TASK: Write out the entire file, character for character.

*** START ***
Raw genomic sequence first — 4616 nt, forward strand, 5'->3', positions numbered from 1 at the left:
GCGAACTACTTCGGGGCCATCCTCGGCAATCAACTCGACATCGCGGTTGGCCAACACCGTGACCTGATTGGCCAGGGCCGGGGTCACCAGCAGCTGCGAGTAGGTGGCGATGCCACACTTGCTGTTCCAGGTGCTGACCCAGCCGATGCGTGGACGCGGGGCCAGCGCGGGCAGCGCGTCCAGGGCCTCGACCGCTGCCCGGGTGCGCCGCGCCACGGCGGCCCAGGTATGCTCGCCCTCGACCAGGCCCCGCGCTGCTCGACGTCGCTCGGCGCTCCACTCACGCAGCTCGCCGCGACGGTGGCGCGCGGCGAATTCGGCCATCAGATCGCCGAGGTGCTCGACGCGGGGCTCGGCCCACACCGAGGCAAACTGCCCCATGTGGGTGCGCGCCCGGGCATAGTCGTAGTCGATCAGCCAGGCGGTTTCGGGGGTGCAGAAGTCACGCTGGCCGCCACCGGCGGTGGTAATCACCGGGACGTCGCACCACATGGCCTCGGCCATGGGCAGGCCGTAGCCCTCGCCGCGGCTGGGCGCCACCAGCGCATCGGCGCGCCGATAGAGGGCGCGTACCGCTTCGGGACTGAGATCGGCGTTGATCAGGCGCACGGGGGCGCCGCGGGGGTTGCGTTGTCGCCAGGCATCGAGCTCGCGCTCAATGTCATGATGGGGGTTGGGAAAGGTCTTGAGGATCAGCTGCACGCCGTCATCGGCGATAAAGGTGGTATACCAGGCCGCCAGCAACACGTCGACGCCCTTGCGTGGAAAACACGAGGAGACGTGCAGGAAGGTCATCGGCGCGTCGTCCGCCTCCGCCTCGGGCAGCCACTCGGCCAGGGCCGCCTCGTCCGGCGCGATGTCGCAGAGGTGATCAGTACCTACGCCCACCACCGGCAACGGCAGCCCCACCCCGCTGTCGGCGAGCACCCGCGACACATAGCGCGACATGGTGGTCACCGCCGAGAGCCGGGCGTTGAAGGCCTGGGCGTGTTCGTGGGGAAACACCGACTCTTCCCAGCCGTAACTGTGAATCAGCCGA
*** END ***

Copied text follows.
Raw genomic sequence first — 4616 nt, forward strand, 5'->3', positions numbered from 1 at the left:
GCGAACTACTTCGGGGCCATCCTCGGCAATCAACTCGACATCGCGGTTGGCCAACACCGTGACCTGATTGGCCAGGGCCGGGGTCACCAGCAGCTGCGAGTAGGTGGCGATGCCACACTTGCTGTTCCAGGTGCTGACCCAGCCGATGCGTGGACGCGGGGCCAGCGCGGGCAGCGCGTCCAGGGCCTCGACCGCTGCCCGGGTGCGCCGCGCCACGGCGGCCCAGGTATGCTCGCCCTCGACCAGGCCCCGCGCTGCTCGACGTCGCTCGGCGCTCCACTCACGCAGCTCGCCGCGACGGTGGCGCGCGGCGAATTCGGCCATCAGATCGCCGAGGTGCTCGACGCGGGGCTCGGCCCACACCGAGGCAAACTGCCCCATGTGGGTGCGCGCCCGGGCATAGTCGTAGTCGATCAGCCAGGCGGTTTCGGGGGTGCAGAAGTCACGCTGGCCGCCACCGGCGGTGGTAATCACCGGGACGTCGCACCACATGGCCTCGGCCATGGGCAGGCCGTAGCCCTCGCCGCGGCTGGGCGCCACCAGCGCATCGGCGCGCCGATAGAGGGCGCGTACCGCTTCGGGACTGAGATCGGCGTTGATCAGGCGCACGGGGGCGCCGCGGGGGTTGCGTTGTCGCCAGGCATCGAGCTCGCGCTCAATGTCATGATGGGGGTTGGGAAAGGTCTTGAGGATCAGCTGCACGCCGTCATCGGCGATAAAGGTGGTATACCAGGCCGCCAGCAACACGTCGACGCCCTTGCGTGGAAAACACGAGGAGACGTGCAGGAAGGTCATCGGCGCGTCGTCCGCCTCCGCCTCGGGCAGCCACTCGGCCAGGGCCGCCTCGTCCGGCGCGATGTCGCAGAGGTGATCAGTACCTACGCCCACCACCGGCAACGGCAGCCCCACCCCGCTGTCGGCGAGCACCCGCGACACATAGCGCGACATGGTGGTCACCGCCGAGAGCCGGGCGTTGAAGGCCTGGGCGTGTTCGTGGGGAAACACCGACTCTTCCCAGCCGTAACTGTGAATCAGCCGA